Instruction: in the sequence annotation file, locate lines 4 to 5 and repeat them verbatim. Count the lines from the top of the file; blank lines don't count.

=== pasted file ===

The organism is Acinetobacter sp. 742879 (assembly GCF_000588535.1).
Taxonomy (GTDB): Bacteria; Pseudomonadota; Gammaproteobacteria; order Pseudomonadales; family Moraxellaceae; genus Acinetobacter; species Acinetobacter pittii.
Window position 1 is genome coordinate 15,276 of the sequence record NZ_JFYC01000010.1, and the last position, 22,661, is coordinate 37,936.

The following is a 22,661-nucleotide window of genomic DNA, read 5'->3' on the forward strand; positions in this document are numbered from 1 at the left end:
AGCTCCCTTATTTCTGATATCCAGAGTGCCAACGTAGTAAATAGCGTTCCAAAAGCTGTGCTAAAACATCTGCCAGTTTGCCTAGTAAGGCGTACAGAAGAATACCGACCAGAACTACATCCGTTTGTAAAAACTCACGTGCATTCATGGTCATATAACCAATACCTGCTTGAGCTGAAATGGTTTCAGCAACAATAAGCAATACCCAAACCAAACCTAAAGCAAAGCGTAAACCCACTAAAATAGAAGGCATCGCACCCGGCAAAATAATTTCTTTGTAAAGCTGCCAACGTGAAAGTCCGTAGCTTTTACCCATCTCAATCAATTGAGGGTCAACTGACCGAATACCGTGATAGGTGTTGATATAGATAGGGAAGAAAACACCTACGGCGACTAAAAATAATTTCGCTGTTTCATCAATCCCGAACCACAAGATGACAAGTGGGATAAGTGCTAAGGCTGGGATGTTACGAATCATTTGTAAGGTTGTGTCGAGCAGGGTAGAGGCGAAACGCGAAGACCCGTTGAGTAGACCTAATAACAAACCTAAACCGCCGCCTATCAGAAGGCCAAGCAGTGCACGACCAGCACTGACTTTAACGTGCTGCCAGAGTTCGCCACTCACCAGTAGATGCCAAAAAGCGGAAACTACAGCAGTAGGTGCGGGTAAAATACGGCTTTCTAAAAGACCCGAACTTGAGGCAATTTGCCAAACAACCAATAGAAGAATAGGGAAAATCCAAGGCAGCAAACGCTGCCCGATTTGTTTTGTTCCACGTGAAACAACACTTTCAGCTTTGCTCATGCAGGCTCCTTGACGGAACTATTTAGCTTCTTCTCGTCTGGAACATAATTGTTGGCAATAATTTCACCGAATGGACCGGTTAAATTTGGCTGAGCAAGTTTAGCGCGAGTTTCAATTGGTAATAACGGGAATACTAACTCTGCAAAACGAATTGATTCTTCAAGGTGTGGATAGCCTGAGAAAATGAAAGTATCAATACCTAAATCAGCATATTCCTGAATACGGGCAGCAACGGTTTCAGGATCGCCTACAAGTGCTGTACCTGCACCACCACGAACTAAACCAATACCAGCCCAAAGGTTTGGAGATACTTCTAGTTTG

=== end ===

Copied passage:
The following is a 22,661-nucleotide window of genomic DNA, read 5'->3' on the forward strand; positions in this document are numbered from 1 at the left end:
AGCTCCCTTATTTCTGATATCCAGAGTGCCAACGTAGTAAATAGCGTTCCAAAAGCTGTGCTAAAACATCTGCCAGTTTGCCTAGTAAGGCGTACAGAAGAATACCGACCAGAACTACATCCGTTTGTAAAAACTCACGTGCATTCATGGTCATATAACCAATACCTGCTTGAGCTGAAATGGTTTCAGCAACAATAAGCAATACCCAAACCAAACCTAAAGCAAAGCGTAAACCCACTAAAATAGAAGGCATCGCACCCGGCAAAATAATTTCTTTGTAAAGCTGCCAACGTGAAAGTCCGTAGCTTTTACCCATCTCAATCAATTGAGGGTCAACTGACCGAATACCGTGATAGGTGTTGATATAGATAGGGAAGAAAACACCTACGGCGACTAAAAATAATTTCGCTGTTTCATCAATCCCGAACCACAAGATGACAAGTGGGATAAGTGCTAAGGCTGGGATGTTACGAATCATTTGTAAGGTTGTGTCGAGCAGGGTAGAGGCGAAACGCGAAGACCCGTTGAGTAGACCTAATAACAAACCTAAACCGCCGCCTATCAGAAGGCCAAGCAGTGCACGACCAGCACTGACTTTAACGTGCTGCCAGAGTTCGCCACTCACCAGTAGATGCCAAAAAGCGGAAACTACAGCAGTAGGTGCGGGTAAAATACGGCTTTCTAAAAGACCCGAACTTGAGGCAATTTGCCAAACAACCAATAGAAGAATAGGGAAAATCCAAGGCAGCAAACGCTGCCCGATTTGTTTTGTTCCACGTGAAACAACACTTTCAGCTTTGCTCATGCAGGCTCCTTGACGGAACTATTTAGCTTCTTCTCGTCTGGAACATAATTGTTGGCAATAATTTCACCGAATGGACCGGTTAAATTTGGCTGAGCAAGTTTAGCGCGAGTTTCAATTGGTAATAACGGGAATACTAACTCTGCAAAACGAATTGATTCTTCAAGGTGTGGATAGCCTGAGAAAATGAAAGTATCAATACCTAAATCAGCATATTCCTGAATACGGGCAGCAACGGTTTCAGGATCGCCTACAAGTGCTGTACCTGCACCACCACGAACTAAACCAATACCAGCCCAAAGGTTTGGAGATACTTCTAGTTTG